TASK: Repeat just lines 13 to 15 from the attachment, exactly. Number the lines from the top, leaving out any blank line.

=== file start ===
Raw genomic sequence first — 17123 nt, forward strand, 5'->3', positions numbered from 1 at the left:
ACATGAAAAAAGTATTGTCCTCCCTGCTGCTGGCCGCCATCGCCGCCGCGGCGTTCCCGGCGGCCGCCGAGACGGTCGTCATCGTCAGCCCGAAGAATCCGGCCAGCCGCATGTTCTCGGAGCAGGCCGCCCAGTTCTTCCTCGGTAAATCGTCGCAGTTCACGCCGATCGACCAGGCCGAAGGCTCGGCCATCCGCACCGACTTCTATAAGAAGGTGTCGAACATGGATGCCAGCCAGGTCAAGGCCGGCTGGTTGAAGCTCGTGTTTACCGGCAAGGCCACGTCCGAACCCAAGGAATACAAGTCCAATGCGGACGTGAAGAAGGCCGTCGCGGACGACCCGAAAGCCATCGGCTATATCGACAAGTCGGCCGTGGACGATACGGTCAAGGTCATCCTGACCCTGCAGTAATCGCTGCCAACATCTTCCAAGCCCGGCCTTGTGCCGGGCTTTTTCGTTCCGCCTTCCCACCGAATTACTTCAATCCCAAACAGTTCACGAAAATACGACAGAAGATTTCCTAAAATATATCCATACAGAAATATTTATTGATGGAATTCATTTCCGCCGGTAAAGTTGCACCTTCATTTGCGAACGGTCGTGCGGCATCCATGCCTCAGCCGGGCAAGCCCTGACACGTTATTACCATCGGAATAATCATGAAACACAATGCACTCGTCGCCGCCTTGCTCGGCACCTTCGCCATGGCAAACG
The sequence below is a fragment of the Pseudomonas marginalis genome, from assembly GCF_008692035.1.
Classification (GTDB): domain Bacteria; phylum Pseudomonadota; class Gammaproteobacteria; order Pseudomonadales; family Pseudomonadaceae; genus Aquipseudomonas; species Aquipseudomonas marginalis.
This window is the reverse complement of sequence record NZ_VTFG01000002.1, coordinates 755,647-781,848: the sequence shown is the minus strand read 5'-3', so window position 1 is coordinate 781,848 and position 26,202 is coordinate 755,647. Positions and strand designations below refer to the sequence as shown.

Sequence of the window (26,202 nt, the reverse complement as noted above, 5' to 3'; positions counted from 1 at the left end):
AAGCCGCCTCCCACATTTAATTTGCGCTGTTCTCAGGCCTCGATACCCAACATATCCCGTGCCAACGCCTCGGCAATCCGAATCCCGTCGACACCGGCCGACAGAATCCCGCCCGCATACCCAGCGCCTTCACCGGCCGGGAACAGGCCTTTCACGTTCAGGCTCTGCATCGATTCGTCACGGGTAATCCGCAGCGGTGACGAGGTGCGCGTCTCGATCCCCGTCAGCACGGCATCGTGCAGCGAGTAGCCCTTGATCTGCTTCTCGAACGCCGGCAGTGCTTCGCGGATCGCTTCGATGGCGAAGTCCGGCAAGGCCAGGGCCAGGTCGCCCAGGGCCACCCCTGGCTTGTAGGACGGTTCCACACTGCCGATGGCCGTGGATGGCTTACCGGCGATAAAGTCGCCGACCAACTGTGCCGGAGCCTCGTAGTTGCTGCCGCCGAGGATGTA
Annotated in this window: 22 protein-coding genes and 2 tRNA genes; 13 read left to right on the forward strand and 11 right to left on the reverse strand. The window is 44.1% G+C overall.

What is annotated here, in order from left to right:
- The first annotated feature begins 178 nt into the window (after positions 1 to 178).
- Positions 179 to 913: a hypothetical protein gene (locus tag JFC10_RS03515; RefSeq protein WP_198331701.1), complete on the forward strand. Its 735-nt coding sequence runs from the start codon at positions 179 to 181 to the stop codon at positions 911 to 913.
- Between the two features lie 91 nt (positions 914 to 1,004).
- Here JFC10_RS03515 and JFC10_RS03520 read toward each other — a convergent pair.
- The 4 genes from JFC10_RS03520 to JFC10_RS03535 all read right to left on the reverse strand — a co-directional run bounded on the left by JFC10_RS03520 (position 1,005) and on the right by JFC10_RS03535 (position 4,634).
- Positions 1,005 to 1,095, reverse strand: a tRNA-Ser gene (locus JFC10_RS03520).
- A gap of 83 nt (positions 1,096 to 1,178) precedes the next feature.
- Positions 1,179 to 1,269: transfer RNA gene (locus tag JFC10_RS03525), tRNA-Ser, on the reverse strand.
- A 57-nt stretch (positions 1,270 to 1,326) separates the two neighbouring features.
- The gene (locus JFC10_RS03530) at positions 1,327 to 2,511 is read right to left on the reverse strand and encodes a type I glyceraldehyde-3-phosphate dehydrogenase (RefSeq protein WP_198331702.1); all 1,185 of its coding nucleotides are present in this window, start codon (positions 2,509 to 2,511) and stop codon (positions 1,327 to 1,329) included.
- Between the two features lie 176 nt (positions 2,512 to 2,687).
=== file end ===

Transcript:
- Here JFC10_RS03515 and JFC10_RS03520 read toward each other — a convergent pair.
- The 4 genes from JFC10_RS03520 to JFC10_RS03535 all read right to left on the reverse strand — a co-directional run bounded on the left by JFC10_RS03520 (position 1,005) and on the right by JFC10_RS03535 (position 4,634).
- Positions 1,005 to 1,095, reverse strand: a tRNA-Ser gene (locus JFC10_RS03520).